In 2012, Johnny Manziel was the best player in college football. Now there’s a chance that he won’t be able to play in 2013.
Johnny Football is being investigated by the NCAA for possibly receiving money in exchange for his autograph. The Texas A&M quarterback allegedly signed hundreds of photos and sports memorabilia, according to ESPN’s “Outside the Lines.” Manziel reportedly agreed to receive a fee in the five figures for the autographs.
If Manziel is found to have profited from these signings, he will have violated NCAA Bylaw 184.108.40.206. Doing so could force the NCAA to rule him ineligible for the upcoming season.
Forcing Manziel to sit out the entire season would drastically influence the college football landscape. The Aggies are one of the favorites to reach the BCS National Championship Game, and are expected to compete with the likes of Alabama, Georgia, and LSU in the SEC. Without Manziel, Texas A&M could struggle mightily in the nation’s best conference.
Maziel has yet to comment on the allegations. Texas A&M coach Kevin Sumlin said the school was doing what it could to “find out the facts.”
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It’s not just Manziel that could be in trouble, but the school as well. In preparation for an NCAA investigation, Texas A&M has hired Lightfoot Franklin & White, the law firm that represented Alabama and South Carolina during recent NCAA probes.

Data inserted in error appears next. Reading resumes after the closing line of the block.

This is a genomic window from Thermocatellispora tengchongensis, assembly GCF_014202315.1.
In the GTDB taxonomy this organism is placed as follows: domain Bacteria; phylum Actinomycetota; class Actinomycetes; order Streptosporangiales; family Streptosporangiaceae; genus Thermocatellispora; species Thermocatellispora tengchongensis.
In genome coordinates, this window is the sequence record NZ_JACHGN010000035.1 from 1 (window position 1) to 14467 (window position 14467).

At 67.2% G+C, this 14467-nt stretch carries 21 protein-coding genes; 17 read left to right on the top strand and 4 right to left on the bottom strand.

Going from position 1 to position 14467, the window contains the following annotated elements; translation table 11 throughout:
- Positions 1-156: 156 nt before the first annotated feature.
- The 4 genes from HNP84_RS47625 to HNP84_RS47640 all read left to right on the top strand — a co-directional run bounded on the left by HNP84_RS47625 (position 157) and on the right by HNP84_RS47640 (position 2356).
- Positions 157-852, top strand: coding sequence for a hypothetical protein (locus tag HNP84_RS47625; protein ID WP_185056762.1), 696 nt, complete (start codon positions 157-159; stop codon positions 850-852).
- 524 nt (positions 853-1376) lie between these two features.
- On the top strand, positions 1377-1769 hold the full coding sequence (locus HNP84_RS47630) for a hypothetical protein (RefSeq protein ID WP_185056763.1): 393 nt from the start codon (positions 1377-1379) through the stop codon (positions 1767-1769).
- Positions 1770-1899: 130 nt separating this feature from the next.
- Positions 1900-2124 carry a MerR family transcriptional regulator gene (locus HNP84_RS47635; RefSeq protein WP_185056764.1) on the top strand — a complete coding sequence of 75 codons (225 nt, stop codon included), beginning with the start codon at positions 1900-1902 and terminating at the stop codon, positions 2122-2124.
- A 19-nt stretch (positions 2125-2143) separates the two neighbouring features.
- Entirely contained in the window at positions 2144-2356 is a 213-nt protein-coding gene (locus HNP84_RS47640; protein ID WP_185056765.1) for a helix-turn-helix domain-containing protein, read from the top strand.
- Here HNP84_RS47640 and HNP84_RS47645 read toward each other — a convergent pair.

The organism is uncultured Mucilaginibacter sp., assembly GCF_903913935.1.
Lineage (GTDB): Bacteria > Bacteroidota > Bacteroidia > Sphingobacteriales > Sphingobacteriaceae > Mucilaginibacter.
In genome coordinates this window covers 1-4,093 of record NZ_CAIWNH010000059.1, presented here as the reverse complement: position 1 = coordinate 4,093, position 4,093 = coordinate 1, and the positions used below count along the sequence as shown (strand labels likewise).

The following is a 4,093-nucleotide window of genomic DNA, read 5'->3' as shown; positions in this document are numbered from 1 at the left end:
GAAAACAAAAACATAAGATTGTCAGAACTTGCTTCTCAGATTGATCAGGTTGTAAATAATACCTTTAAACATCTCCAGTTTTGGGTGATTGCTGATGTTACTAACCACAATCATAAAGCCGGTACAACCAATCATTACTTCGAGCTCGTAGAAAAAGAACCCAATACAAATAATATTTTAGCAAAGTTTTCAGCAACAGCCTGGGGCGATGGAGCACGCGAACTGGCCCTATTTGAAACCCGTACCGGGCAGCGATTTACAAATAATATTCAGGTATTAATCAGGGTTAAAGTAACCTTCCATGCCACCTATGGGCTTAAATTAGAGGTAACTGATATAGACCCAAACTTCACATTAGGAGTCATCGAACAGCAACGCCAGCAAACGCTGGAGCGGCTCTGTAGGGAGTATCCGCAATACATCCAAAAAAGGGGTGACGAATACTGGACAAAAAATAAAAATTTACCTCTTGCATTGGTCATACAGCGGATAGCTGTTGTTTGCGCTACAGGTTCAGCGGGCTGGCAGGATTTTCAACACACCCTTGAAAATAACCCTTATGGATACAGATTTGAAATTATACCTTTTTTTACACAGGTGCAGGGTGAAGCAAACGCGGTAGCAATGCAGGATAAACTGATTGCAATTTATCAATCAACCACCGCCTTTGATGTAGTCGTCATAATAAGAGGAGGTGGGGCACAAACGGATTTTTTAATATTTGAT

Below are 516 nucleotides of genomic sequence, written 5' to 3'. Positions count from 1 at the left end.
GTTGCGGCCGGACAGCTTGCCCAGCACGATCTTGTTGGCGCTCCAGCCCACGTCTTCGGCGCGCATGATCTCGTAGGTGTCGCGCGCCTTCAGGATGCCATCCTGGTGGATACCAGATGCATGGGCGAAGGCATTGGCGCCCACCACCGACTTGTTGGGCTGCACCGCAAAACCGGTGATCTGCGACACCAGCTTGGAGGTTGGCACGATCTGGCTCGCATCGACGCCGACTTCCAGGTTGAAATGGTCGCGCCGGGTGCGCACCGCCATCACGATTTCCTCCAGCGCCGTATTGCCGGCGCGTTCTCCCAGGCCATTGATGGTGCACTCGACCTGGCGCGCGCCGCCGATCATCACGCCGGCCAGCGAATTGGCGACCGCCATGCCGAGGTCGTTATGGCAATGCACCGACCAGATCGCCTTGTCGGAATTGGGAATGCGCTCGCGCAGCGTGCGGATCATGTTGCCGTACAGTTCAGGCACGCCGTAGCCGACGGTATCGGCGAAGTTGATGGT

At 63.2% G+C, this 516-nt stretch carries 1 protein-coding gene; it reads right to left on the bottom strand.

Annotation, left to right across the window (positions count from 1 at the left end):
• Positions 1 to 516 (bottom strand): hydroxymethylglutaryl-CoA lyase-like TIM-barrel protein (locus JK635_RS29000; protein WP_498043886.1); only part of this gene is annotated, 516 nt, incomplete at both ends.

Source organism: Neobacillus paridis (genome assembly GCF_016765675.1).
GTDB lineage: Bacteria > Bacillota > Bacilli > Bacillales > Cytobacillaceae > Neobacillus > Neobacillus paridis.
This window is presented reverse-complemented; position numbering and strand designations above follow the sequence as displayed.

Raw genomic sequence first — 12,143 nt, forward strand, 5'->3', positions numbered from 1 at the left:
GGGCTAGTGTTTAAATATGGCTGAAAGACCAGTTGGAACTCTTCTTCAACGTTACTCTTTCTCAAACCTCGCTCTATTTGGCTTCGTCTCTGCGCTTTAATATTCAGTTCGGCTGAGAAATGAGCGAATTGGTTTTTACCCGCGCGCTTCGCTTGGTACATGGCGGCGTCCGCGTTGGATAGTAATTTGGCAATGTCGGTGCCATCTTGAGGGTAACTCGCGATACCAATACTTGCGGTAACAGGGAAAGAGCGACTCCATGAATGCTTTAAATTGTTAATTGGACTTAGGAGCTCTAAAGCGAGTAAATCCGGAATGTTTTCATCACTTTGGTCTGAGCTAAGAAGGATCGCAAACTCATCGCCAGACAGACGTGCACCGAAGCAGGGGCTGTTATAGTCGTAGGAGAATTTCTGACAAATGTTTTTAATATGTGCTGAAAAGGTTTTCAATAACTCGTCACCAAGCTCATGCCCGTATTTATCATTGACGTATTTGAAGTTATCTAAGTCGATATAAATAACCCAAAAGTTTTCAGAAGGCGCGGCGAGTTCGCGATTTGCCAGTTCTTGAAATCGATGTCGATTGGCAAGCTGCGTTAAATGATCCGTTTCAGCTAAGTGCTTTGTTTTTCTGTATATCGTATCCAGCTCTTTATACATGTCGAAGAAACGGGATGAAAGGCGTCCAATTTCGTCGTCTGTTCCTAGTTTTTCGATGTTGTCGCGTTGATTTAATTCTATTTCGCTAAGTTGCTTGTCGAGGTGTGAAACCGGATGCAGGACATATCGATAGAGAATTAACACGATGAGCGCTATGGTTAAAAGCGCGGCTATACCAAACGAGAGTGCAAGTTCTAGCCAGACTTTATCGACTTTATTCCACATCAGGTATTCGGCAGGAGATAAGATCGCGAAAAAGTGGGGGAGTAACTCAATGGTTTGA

In 2011, Ohio State was under investigation for a similar scandal. The NCAA discovered that multiple players received $14,000 in money and tattoos for different types of memorabilia. For the players’ indiscretions, the Buckeyes were hit with a one-year bowl ban for the 2012 season. Ohio State wasn’t able to compete in the postseason, despite finishing with an undefeated record. The Texas A&M case involves only one player, but there is a precedent for the school to face a stiff penalty.
It could be hard for the NCAA to prove that Manziel was paid for his signatures. ESPN’s Joe Schad tweeted a picture of the 20-year-old signing pictures, which was provided by an autograph broker. However, there is no proof that his personal assistant Nathan Fitch told the broker that Manziel would require money for any future signings, which the broker claims.
Despite the allegations, Manziel began practicing with the team when they opened preseason camp on Monday. The Aggies will open up their season on Aug. 31 against Rice and begin conference play on Sept. 14 when they host Alabama.